FDA classifies Medtronic's ventilator correction a Class I recall
FDA has categorized a software update to Medtronic's Puritan Bennett 980 (PB980) ventilator series as a Class I recall, the company announced Tuesday.
The software update, which Medtronic made available in September, is designed to address problems with the user interface that contributed to Australian regulators suspending supply of the device for 12 months.
Medtronic has faced fewer regulatory objections elsewhere and has received no reports of serious injuries or deaths related to the problems.
PB980 is a mechanical ventilator that supports the breathing of neonatal, pediatric and adult patients in acute and critical care clinical settings. That role makes the reliability of PB980 a potential life and death matter.
In September, Medtronic told users of the device about the MR5.4 software update it had designed to address reports of problems with the user interface and the labeling of scalar waveforms. This week, Medtronic revealed FDA has categorized its action as a Class I recall. Medtronic is installing the update during routine maintenance and advising people to continue using the ventilators.
Medtronic, which acquired PB980 in its takeover of Covidien, created the software update after the Therapeutic Goods Administration (TGA) of Australia hit it with regulatory restrictions.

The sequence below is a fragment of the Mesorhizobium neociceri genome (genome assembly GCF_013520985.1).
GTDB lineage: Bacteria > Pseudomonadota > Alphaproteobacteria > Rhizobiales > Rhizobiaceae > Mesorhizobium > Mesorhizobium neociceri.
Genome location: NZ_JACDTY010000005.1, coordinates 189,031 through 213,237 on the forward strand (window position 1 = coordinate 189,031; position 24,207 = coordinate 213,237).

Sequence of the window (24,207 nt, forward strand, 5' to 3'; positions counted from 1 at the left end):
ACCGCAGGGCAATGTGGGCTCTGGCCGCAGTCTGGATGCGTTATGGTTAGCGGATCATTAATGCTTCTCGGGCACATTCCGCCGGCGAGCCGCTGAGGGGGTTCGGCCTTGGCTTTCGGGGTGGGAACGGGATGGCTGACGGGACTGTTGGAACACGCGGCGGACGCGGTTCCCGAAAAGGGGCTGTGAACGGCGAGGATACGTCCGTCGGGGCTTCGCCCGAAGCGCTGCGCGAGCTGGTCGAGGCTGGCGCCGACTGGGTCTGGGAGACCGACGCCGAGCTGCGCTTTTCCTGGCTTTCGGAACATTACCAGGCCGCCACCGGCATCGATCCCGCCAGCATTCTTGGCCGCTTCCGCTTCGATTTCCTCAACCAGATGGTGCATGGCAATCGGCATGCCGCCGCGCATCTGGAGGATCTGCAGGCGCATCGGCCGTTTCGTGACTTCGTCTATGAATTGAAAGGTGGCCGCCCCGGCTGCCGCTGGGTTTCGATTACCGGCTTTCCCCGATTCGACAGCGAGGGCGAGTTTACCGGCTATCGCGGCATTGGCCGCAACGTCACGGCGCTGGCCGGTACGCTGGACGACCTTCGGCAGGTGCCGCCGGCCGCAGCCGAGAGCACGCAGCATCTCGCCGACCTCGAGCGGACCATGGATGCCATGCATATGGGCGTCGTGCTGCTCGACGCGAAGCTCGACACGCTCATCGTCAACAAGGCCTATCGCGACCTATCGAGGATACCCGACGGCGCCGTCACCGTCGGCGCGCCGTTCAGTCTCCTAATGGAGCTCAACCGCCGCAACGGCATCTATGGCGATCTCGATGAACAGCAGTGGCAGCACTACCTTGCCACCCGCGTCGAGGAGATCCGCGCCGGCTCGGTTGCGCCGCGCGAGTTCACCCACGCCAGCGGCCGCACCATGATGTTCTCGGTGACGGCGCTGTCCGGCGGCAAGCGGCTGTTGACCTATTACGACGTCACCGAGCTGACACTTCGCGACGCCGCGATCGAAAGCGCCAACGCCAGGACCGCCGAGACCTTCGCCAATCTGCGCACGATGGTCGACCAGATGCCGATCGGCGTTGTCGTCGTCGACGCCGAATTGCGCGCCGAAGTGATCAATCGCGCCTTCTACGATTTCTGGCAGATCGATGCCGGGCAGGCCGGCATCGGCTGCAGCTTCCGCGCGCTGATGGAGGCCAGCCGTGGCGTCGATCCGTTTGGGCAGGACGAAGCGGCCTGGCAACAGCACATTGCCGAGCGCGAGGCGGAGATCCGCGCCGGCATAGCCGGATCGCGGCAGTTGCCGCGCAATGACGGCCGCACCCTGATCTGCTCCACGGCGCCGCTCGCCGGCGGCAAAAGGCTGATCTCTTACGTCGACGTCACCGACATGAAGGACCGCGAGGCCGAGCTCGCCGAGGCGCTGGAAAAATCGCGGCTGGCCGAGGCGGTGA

TGA suspended supply of the ventilator for six months in September 2017 after receiving complaints about unexpected shutdowns, unresponsive interfaces, blank screens and other failings. Medtronic had patched the software in 2015 and 2016 to address the problems. However, TGA continued to receive incident reports and its own tests in 2017 found the devices posed "an unacceptable risk to patients."
At the end of the six-month suspension, TGA revoked its original decision but introduced a new block on supply of the devices. TGA put the new six-month supply suspension in place after concluding that the devices remained prone to interface reliability problems and certain data inaccuracies.
Medtronic finally gained clearance to resume supply following the conclusion of the second period of suspension. By then, Medtronic had produced the MR5.4 software update that it is now rolling out in other regions and agreed to nine conditions. The conditions include changes to the operating manual that address the risk of blank or unresponsive user interfaces.
With FDA ruling the problems raise the risk of serious adverse health consequences or death, the PB980 ventilator series has now been subject to four Class I recalls in as many years. In part, that record reflects the vital role of ventilators and the serious consequences of their malfunctions.